When the artist Thomas Joshua Cooper took an icy swim with his friend and fellow artist Ian McKeever into the mouth of Fingal’s Cave on the island of Staffa, he wasn’t doing it just for fun. This was, as he described it, “a pilgrimage work” that was to join him with a history of travellers to the cave, including the naturalist Joseph Banks, as well as artists William Daniell and J.M.W. Turner. For Cooper, Staffa has become as much a mental as a physical space that “remains strange and genuinely mysterious” to him.
The landscape of Britain has always been more of a touchstone for the emotions of artists than a backdrop, and one that has highlighted its awkward and ever-changing relationship with man. From James Ward’s Gordale Scar, a Sublime homage to the durability of geology over the hurried human life, to Edward Burra’s ironically titled An English Country Scene II, filled with petrol-guzzling lorries, landscape has been best defined by an artist’s personal vision. For Paul Nash, a sense of place was shaped by the invisible and the “unseen” in the land around him, while for Constable, it was some thing more palpable: “The sound of water escaping from mill-dams… willows, old rotten banks, slimy posts and brickwork… these scenes made me a painter and I am grateful.”
Jonathon Porritt on Edward Burra’s An English Country Scene II 1970
I have a friend who won’t let me describe the landscapes of the UK as natural. To him, they are all deeply unnatural, however beautiful, striking or romantic they might be. They display nature tamed and managed; nature as an instrument of our destiny as a species, but not nature as nature. I resist this Garden of Eden absolutism, for we are part of nature too, materially and constitutionally, not just in nature. But for twenty years or more, I’ve tracked those maps that identify the geographical areas where you or I could still take a walk free of juggernaut roar or pylon hum, where you or I could experience the night sky uncorrupted by our unnatural enlightenment – and the sad truth is that those areas get smaller and smaller, year by year. And as they shrink, green giving ground to the encroaching machine, then what it is that makes us truly human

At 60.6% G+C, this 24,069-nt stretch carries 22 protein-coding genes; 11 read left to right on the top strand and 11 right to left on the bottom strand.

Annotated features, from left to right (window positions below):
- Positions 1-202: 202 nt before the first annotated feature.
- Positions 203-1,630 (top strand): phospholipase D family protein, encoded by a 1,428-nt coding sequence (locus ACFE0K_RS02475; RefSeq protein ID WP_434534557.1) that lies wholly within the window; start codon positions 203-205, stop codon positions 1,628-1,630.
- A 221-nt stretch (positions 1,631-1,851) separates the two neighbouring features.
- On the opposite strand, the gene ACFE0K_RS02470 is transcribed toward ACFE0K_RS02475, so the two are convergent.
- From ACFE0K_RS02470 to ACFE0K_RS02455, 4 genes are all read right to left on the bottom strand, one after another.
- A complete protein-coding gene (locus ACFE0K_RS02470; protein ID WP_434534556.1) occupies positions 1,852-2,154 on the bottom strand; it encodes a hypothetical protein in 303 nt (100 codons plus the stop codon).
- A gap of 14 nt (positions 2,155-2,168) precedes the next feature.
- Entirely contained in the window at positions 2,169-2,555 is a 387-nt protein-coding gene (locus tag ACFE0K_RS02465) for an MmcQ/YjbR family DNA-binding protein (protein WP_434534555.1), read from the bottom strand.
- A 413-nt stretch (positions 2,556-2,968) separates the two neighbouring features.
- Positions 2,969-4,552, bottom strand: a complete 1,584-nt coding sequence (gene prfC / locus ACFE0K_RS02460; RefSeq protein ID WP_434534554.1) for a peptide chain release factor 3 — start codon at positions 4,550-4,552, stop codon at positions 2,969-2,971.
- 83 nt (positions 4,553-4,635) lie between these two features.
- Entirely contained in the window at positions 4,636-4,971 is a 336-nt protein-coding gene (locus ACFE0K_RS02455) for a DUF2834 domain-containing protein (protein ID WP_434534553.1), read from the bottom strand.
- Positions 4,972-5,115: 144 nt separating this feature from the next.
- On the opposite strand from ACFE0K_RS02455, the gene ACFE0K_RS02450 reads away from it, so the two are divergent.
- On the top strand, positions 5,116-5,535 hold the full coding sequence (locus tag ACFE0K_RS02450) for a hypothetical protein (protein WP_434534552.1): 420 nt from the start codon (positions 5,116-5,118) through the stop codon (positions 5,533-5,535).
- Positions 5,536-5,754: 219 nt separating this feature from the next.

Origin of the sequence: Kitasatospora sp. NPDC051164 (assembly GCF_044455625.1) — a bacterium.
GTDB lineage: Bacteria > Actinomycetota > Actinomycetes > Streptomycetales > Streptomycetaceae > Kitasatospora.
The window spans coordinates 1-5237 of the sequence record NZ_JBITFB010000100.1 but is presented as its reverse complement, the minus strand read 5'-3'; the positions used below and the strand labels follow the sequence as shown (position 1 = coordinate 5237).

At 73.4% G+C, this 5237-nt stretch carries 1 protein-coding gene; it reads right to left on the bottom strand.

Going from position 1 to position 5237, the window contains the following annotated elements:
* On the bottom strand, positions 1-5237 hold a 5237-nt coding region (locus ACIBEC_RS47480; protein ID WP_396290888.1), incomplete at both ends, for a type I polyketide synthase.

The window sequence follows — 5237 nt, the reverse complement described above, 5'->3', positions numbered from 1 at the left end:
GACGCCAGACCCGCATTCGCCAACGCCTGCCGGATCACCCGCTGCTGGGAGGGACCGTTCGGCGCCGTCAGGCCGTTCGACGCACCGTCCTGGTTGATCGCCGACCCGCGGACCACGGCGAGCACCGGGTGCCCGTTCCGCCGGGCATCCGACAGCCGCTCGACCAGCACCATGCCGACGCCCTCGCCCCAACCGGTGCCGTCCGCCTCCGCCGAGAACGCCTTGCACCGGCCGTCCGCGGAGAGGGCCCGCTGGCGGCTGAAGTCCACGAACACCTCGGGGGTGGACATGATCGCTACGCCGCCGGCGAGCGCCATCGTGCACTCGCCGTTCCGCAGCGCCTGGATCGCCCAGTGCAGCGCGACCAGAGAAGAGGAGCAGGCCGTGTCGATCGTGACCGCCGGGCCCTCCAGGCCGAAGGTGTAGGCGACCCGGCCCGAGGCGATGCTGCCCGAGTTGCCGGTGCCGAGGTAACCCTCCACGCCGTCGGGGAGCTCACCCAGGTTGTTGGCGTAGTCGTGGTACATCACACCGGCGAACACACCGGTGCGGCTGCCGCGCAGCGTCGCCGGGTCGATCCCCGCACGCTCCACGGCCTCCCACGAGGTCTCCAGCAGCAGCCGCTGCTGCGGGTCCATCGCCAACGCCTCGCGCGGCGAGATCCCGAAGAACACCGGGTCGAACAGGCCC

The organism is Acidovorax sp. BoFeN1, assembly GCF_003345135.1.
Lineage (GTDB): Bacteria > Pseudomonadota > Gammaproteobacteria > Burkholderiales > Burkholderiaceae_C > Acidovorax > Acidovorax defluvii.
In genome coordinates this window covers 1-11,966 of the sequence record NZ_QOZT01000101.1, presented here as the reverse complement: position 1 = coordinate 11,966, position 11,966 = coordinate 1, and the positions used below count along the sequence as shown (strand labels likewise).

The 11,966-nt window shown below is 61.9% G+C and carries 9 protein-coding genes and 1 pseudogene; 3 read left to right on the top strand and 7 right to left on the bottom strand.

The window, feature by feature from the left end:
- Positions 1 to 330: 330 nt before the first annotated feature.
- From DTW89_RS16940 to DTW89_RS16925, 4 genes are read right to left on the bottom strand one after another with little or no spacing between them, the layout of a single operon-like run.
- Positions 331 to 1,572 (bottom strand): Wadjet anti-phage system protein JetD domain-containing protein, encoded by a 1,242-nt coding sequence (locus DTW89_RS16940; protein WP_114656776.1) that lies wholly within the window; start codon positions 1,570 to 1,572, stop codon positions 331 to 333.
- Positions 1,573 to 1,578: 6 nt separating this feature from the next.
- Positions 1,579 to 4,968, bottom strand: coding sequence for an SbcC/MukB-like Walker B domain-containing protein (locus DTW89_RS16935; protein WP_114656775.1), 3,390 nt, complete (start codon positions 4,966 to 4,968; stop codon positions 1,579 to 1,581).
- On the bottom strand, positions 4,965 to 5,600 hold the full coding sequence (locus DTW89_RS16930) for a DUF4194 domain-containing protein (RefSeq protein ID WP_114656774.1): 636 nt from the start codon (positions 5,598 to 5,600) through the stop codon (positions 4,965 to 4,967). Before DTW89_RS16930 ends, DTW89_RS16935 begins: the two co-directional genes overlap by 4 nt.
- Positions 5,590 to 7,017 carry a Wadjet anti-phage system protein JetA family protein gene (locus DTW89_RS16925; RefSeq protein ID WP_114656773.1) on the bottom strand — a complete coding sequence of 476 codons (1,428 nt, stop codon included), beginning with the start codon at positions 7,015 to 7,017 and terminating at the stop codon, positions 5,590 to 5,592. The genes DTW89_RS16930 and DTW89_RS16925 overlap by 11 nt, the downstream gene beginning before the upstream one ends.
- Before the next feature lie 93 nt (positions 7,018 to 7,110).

Wim Wenders on John Crome’s Moonrise on the Yare c.1811–16
When I stand in front of a romantic painting – and, boy, do I love Caspar David Friedrich – I somehow never believe that the places depicted really existed. They seem to stem from an interior landscape, from something seen in a dream and then remembered on canvas.
I was amazed when I first saw Moonrise on the Yare and how much I felt transported in time, and how much I trusted the man to be taking me to the actual location. The work has an eerie quality of being contemporary. It is hard to believe it was made way before anybody ever laid their eyes on a photograph. It was painted at a “magic hour” – the privileged light that filmmakers and photographers cherish. Maybe we just feel, pretentiously, that we have some sort of insight today that a painter in the early 1900s could not have had.
Well, either John Crome anticipated how our eyes were going to be conditioned through photographs, or he just had such a deep knowledge about light that he was able to create an aura that transcended his painterly medium. I stand there transfixed, stupefied. There is a depth of belonging in this painting, of being there, body and soul, of total abandon to these places that puts our contemporary hubris in perspective. We don’t take the time anymore to be so reverential to places, we don’t give them that respect.